Tube City Almanac

September 01, 2009

Eyesore Hotel Was Work of Celebrated Architect

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A building long regarded as one of Downtown's leading eyesores was the product of one of Pittsburgh's most celebrated architects.

The Penn-McKee Hotel --- largely vacant since 1985 and slated for demolition at taxpayer expense --- was designed by Benno Janssen, better known as the architect of Pittsburgh's Mellon Institute, William Penn Hotel and Washington Crossing Bridge, and Ligonier's Rolling Rock Farms.

That Janssen's firm designed the Penn-McKee was all but forgotten until this reporter stumbled across a Daily News clipping from 1925 in the archives of the McKeesport Heritage Center.

. . .

A visit to Carnegie Mellon University's architecture archives, which holds Janssen's original drawings and blueprints, confirmed that the Penn-McKee was the work of the 1922 partnership between Missouri-born, Paris-trained Janssen and William York Cocken.

Together, Janssen and Cocken were commissioned in 1925 by McKeesport's Community Hotel Corp. to design what the Daily News called "a community giant ... a peaceful shrine of domesticity combined with the gay and restful recreational delights of a social center."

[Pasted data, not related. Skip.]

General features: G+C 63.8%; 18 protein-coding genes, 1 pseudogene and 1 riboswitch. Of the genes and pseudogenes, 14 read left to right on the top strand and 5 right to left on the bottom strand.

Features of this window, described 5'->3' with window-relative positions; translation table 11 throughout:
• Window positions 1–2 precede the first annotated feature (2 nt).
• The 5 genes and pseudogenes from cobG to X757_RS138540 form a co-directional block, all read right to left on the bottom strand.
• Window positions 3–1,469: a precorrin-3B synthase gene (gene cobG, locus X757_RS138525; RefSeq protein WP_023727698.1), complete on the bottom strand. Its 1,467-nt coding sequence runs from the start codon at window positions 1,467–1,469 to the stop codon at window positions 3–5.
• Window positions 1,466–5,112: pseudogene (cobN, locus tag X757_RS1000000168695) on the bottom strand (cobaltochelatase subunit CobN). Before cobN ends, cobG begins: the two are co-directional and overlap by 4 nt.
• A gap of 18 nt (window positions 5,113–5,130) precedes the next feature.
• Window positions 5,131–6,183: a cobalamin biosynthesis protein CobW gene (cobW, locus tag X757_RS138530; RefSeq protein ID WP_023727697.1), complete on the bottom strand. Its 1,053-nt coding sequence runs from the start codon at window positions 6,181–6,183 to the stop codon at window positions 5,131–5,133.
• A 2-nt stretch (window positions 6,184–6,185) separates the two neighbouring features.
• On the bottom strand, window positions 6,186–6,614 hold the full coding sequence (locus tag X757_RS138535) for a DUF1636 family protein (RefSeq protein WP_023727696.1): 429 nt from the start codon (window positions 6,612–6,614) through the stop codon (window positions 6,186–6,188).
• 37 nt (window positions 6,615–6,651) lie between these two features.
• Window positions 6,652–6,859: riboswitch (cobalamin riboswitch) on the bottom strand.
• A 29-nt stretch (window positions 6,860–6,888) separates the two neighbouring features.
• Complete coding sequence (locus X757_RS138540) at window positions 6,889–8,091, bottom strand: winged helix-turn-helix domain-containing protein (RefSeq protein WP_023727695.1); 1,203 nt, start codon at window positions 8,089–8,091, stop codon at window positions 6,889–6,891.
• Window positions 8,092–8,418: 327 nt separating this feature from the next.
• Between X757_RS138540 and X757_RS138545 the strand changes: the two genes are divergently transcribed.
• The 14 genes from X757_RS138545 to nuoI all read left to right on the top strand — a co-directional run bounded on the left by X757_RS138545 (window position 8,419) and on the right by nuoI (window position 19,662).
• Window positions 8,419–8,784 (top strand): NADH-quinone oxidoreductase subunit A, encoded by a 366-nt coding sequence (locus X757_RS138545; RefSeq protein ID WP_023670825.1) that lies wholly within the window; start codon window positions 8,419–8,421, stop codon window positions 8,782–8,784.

Born in St. Louis, Janssen studied architecture at the University of Kansas, Massachusetts Institute of Technology, and the Ecole des Beaux-Arts in France. In 1905, he returned to the United States to work for a Pittsburgh architect, setting up his own firm a year later.

. . .

His most famous work might be Mellon Institute, the monolithic research laboratory on Forbes Avenue in Oakland. Constructed during the depths of the Great Depression, that building's design was inspired by classic Greek architecture. Its four sides are lined with 62 four-story columns, each hewn from a single piece of stone.

Other buildings designed by Janssen include the Longue Vue Club in Verona, the Keystone Athletic Club (now part of Point Park University) and several homes for prominent Pittsburghers, including department store mogul Edgar Kaufmann.

Upon Janssen's death in 1964, Pittsburgh historian Jamie Van Trump --- one of the founders of Pittsburgh History and Landmarks Foundation --- called Janssen an artist "of considerable talent if not of genius" and "the most facile and talented of Pittsburgh's eclectic architects" of the early 20th century.

. . .

Unmentioned in Van Trump's review of Janssen's works was McKeesport's Penn-McKee, possibly because of its modest scale, possibly because its distance from Pittsburgh's more fashionable neighborhoods left it "out of sight, out of mind."